I have not given surnames but I will when the story is complete – even if I don’t find the answer!

I have written several novels, the Radwinter series about a  character who solves fictional genealogical mysteries… If you haven’t read them yet, here is a link to them and my other e-books:


Treat umbrellas kindly…

As a post script to Ruth Drew’s advice on cleaning umbrellas, particularly silk ones (I didn’t know there were silk umbrellas) I share further thoughts from her on looking after your brolly. Just thinking about umbrella reminded me of various stories where they play an important role… with people concealing things in them, using them as weapons, using them as a distraction – and who could forget Sairey Gamp in Martin Chuzzlewit? She even for a while gave her name to umbrellas.

I came across these other novels featuring umbrellas

  • Robinson Crusoe, by Daniel Defoe
  • Howards End, by EM Forster 
  • Father Brown stories, by GK Chesterton 
  • Amerika, by Franz Kafka 
  • Winnie the Pooh, by AA Milne 
  • Mary Poppins, by PL Travers 
  • The Lion, the Witch and the Wardrobe, by CS Lewis 
  • The End of the Affair, by Graham Greene 
  • Umbrella, by Ferdinand Mount 

… and you can find out more here:


However, back to Ruth Drew; this is the time of year when umbrellas come into their own, and when you come home with the poor things sodden and dripping this is what you should do:

Don’t forget to treat umbrellas kindly. It is not a good idea to leave even a damp umbrella rolled up, let alone a sopping wet one. Unless yours is a nylon umbrella, wet will rot the fabric – and seep through and rust the spokes. So a good shake is what’s needed – even for the nylon kind – and then a little time to dry with the spokes open.

One thing which afflicts damp umbrellas left to dry all rolled up is smell – a nasty musty almost foetid smell will develop, and then envelop you next time you’re walking along beneath it in the pouring rain…


A foggy sort of idea

I was having a little on-line conversation about fog and the phrase ‘haven’t the foggiest’ came up and we were sort of wondering about it. Apparently Dickens was the first person to have used fog and foggy in the sense having a confused and foggy mind; it may have been a common spoken phrase of course, because being in a fog, meaning to be in a confused state of mind or being muddled, was first recorded two hundred years before Dickens. So maybe it was just Dickens who happened to use it in his novel, Barnaby Rudge.  I’ve read most of Dickens novels, but Barnaby is one I haven’t… yet… I don’t think… However, when I looked it up and discovered it was about the Gordon Riots of 1780 it did ring a bell. Maybe it’s one of those books I read when I was young and had a voracious reading appetite. I can’t remember it, however, so I will reread it and I will be on the look out for ‘a dull and foggy sort of idea’. However, Dickens might have used the foggy idea idea, but ‘I haven’t the foggiest’ didn’t appear in print until about 1917.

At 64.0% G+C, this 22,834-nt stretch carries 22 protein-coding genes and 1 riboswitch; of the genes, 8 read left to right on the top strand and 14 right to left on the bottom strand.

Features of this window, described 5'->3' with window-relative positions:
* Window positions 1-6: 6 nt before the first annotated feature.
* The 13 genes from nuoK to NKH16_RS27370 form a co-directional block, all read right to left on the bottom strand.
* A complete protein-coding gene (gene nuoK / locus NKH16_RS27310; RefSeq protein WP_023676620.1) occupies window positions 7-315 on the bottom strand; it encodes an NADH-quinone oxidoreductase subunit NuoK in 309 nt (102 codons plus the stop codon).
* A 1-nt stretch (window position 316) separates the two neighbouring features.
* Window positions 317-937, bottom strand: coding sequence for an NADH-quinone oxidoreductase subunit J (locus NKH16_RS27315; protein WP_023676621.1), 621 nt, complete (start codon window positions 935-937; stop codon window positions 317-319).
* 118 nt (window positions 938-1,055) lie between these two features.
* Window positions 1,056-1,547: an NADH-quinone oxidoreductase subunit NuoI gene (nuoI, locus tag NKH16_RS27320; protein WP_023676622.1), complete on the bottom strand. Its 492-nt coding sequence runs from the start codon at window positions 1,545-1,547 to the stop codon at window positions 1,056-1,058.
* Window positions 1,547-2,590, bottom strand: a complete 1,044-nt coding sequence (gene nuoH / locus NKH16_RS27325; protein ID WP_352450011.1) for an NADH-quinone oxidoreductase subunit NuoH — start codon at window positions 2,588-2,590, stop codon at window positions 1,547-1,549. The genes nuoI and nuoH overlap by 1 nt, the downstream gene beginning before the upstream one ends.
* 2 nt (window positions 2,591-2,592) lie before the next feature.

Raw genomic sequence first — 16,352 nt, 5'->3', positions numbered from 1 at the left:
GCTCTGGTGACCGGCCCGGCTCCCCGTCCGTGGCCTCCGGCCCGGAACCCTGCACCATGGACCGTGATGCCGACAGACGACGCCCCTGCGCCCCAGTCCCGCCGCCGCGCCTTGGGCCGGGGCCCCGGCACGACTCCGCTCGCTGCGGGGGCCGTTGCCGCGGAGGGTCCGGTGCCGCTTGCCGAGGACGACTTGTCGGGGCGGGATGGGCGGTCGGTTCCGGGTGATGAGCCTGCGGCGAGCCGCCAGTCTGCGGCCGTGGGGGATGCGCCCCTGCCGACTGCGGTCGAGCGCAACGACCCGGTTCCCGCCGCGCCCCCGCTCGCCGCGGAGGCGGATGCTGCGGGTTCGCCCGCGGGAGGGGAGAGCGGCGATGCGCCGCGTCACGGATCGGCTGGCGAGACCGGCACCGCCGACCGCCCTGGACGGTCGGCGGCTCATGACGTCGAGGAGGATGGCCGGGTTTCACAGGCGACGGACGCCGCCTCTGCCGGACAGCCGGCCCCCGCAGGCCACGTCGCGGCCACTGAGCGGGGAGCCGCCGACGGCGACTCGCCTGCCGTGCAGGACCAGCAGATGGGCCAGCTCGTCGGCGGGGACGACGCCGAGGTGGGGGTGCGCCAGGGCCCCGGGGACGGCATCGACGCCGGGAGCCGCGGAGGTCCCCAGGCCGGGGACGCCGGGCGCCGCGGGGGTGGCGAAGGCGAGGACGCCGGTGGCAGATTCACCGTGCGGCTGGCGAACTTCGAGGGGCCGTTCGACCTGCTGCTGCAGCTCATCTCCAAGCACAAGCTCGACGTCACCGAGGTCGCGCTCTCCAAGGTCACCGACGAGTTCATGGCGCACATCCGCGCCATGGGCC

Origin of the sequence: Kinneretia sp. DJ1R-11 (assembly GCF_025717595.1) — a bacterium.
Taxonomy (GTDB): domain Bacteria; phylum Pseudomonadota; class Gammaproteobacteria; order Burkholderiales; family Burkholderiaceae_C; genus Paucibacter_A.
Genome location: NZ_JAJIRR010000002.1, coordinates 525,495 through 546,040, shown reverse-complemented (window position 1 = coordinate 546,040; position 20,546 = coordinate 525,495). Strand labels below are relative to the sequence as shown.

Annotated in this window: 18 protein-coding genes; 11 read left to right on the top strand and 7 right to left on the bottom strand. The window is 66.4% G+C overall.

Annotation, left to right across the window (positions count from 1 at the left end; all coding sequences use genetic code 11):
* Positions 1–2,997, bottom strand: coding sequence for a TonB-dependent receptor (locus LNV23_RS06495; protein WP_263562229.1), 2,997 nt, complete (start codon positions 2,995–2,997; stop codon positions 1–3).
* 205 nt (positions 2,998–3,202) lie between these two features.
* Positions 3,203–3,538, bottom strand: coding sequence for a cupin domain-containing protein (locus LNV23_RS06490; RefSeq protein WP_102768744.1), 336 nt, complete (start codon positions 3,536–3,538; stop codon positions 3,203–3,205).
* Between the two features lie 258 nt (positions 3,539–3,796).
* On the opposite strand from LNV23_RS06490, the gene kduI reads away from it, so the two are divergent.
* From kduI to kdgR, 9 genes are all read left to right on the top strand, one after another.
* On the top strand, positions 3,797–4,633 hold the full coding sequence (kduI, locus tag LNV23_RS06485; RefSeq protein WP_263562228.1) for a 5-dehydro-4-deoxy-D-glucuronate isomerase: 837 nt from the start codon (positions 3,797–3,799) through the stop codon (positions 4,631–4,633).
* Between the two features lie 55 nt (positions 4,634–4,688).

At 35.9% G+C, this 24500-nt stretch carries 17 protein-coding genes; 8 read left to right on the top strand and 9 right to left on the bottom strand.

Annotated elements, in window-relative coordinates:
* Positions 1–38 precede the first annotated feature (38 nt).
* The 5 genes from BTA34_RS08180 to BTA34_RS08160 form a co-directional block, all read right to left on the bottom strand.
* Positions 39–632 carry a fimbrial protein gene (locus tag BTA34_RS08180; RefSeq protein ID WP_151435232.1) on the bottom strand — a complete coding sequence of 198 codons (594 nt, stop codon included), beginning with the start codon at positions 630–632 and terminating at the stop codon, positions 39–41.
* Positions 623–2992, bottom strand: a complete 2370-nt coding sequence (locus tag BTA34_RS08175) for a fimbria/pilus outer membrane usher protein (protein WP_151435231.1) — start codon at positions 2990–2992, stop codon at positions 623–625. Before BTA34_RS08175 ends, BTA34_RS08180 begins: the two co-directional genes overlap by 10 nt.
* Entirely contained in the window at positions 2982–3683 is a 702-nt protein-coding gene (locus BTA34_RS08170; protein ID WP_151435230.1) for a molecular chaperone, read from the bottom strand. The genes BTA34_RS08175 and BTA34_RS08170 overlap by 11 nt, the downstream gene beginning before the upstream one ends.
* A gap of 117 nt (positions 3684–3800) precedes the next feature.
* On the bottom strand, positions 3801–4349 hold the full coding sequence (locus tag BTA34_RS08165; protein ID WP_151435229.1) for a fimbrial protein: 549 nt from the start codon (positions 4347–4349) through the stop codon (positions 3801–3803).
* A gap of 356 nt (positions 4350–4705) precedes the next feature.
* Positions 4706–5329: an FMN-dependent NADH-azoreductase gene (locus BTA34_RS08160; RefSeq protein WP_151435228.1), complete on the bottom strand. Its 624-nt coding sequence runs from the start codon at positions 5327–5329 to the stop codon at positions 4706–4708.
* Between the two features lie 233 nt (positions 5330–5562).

So where does the word ‘fog’ come from? It first seems to have appeared in the 1540’s, and meant what we know it as, a thick concealing mist.  It may have come from ‘foggy’, and was a contraction of an adjective which was common, or maybe it came from Scandinavian roots; ‘fog’ in Danish meant ‘a spray, shower, snowdrift.’ It’s also not dissimilar from Old Norse fjuk which meant a ‘drifting snow storm,’ and also Old English ‘fuht’, the Dutch ‘vocht’, and the German word  ‘Feucht’ which means damp or moist.

So having things obscured by spray or snow, or having such a damp atmosphere the water droplets hang in the air and hide what’s all around is one thought; there is another Scandinavian word  to do with grass, and long grass, a second-growth or that sort of long grass which grows in low-lying very wet land – which in Norwegian  it’s fogg.

It all seems a dull and foggy sort of idea… doesn’t it?!